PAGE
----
Both at home and in the hospital, use of feline facial pheromones (Feliway®) may help alleviate stress and anxiety. Consider installing one in your ICU and changing it regularly. A few sprays of Feliway® on your patient’s bedding may also help. The Feliway® diffuser can be particularly helpful at home.

Make sure cats at home have distractions and safe spaces to hide from dogs, children, and other cats. During stressful times (moving, boarding, redecorating, addition of new pets or children to the home) consider advising clients to spend extra time with their cats or discuss safe sedation  and anti-anxiety protocols and environmental enrichment to reduce fear, anxiety, and stress.

Stress can bring on this condition, and the things we have to do to treat it are often stressful and uncomfortable, creating a continuous positive feedback loop. Owners are stressed, vets are stressed, and (most of all) patients are stressed. Do everything you can to reduce the anxiety and discomfort of feline urologic conditions and you will not only be keeping up your part of the Veterinarian’s Oath, you’ll be practicing better medicine as well.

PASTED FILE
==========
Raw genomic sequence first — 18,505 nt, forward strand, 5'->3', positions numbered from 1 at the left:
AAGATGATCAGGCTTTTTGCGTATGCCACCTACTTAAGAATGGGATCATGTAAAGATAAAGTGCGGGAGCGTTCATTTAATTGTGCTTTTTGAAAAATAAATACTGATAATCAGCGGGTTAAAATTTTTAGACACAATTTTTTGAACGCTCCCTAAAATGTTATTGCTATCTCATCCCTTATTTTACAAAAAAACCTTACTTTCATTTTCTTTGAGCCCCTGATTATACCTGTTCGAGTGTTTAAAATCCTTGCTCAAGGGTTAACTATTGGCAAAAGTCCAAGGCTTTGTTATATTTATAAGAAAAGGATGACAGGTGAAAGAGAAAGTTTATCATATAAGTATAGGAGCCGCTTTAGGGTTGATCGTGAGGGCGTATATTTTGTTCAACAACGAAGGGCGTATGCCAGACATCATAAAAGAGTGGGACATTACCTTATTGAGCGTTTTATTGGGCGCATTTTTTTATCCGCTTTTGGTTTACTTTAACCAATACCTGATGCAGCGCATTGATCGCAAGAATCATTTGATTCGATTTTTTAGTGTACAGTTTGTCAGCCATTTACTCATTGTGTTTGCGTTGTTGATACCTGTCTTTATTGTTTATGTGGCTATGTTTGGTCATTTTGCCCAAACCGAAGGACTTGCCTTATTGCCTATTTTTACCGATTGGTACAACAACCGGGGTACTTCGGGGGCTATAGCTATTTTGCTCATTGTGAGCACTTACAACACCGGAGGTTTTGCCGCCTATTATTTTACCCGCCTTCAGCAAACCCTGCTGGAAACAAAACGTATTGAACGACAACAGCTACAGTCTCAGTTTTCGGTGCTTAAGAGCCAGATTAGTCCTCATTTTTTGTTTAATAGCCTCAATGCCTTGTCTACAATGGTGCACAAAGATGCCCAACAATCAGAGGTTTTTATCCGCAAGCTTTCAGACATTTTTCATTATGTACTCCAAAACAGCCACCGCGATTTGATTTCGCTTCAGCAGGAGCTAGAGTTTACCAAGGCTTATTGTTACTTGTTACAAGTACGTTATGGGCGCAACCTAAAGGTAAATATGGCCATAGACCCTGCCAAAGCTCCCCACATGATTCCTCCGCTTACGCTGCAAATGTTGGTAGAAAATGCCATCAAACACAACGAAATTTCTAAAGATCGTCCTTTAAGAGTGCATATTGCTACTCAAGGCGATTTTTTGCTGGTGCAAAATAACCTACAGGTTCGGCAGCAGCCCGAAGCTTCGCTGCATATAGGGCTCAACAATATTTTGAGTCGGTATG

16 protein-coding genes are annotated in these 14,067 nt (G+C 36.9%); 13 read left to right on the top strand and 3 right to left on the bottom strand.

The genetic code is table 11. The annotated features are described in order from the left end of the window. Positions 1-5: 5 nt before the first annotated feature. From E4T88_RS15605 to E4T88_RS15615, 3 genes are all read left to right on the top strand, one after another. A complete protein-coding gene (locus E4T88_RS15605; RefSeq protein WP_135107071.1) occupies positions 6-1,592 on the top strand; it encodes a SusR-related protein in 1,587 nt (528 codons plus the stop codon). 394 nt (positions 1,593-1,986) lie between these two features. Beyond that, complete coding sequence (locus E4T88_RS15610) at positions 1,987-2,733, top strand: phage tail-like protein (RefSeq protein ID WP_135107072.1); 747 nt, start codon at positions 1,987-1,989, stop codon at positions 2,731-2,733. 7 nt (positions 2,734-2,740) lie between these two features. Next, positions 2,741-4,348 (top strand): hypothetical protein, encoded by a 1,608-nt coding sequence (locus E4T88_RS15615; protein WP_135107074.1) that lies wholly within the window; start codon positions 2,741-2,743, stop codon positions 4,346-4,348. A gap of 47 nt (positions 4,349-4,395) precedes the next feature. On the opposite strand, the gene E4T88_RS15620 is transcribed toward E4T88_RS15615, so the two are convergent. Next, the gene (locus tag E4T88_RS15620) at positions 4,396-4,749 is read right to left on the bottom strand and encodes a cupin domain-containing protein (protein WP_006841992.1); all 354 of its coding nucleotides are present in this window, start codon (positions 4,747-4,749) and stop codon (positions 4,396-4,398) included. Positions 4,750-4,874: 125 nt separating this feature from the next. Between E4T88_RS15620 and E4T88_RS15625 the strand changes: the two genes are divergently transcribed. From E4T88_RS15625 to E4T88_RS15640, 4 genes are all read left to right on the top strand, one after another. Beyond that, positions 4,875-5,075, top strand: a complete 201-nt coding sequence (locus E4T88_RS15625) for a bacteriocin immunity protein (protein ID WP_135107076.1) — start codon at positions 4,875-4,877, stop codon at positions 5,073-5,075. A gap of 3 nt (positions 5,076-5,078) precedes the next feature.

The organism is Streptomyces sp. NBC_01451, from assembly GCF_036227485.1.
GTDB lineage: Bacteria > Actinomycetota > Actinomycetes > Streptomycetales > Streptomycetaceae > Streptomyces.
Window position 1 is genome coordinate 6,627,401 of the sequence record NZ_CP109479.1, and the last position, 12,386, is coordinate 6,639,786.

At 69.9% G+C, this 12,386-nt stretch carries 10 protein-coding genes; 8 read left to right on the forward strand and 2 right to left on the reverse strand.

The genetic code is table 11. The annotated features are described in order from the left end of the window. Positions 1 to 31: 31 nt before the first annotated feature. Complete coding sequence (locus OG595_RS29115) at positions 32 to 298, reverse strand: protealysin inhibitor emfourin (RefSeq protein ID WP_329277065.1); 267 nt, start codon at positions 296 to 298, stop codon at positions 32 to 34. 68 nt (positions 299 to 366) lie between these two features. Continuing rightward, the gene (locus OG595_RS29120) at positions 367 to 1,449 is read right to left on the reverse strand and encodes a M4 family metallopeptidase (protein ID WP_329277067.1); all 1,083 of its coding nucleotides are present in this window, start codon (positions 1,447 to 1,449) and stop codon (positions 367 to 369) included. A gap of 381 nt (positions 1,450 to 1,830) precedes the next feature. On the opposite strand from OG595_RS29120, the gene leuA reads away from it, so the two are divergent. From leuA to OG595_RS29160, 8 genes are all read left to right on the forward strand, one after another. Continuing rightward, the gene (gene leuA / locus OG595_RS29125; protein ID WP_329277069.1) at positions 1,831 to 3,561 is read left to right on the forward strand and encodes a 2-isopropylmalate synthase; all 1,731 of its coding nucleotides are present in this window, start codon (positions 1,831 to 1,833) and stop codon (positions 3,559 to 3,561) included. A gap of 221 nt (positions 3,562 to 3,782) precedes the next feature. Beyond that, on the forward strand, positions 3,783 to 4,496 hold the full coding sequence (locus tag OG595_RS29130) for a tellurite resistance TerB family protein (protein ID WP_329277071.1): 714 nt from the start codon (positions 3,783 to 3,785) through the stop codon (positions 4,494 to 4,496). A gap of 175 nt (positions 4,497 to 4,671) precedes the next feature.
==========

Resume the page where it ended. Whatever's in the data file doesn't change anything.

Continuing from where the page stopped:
This article was reviewed/edited by board-certified veterinary behaviorist Dr. Kenneth Martin and/or veterinary technician specialist in behavior Debbie Martin, LVT.

Dr. Tony Johnson, DVM, DACVECC, is a 1996 Washington State University grad and obtained board certification in emergency medicine and critical care in 2003. He is currently Minister of Happiness for VIN, the Veterinary Information Network, an online community of 75,000 worldwide veterinarians, and is a former clinical assistant professor at Purdue University School of Veterinary Medicine in Indiana. He has lectured for several international veterinary conferences (winning the small animal speaker of the year award for the Western Veterinary Conference in 2010) and is an active blogger and writer.